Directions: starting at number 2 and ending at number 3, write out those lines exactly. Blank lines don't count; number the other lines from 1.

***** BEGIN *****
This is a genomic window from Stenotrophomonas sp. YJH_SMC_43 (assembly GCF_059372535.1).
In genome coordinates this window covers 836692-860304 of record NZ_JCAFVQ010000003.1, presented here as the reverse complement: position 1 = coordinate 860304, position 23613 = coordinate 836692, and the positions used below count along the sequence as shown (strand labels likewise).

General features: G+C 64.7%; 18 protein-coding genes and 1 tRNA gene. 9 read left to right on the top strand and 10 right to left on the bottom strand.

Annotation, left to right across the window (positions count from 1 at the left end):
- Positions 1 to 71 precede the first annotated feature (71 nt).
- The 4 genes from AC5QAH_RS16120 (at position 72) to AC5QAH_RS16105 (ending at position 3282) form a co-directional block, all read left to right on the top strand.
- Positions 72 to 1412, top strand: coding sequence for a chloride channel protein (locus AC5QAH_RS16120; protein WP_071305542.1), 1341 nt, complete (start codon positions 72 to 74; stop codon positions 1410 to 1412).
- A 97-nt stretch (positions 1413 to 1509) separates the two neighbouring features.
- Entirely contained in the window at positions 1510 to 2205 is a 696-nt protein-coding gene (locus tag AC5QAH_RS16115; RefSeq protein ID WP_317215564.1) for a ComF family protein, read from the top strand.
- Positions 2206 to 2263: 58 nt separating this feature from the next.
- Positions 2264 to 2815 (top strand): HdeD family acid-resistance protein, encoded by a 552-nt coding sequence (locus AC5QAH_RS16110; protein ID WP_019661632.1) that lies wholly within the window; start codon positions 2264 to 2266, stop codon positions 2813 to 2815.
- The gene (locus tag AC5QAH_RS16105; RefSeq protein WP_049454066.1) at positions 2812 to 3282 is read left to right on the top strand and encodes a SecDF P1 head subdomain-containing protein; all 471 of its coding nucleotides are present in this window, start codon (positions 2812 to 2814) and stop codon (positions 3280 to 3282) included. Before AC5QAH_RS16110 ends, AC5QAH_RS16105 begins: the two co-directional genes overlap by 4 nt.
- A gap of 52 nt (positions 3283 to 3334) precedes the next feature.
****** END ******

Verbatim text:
In genome coordinates this window covers 836692-860304 of record NZ_JCAFVQ010000003.1, presented here as the reverse complement: position 1 = coordinate 860304, position 23613 = coordinate 836692, and the positions used below count along the sequence as shown (strand labels likewise).

General features: G+C 64.7%; 18 protein-coding genes and 1 tRNA gene. 9 read left to right on the top strand and 10 right to left on the bottom strand.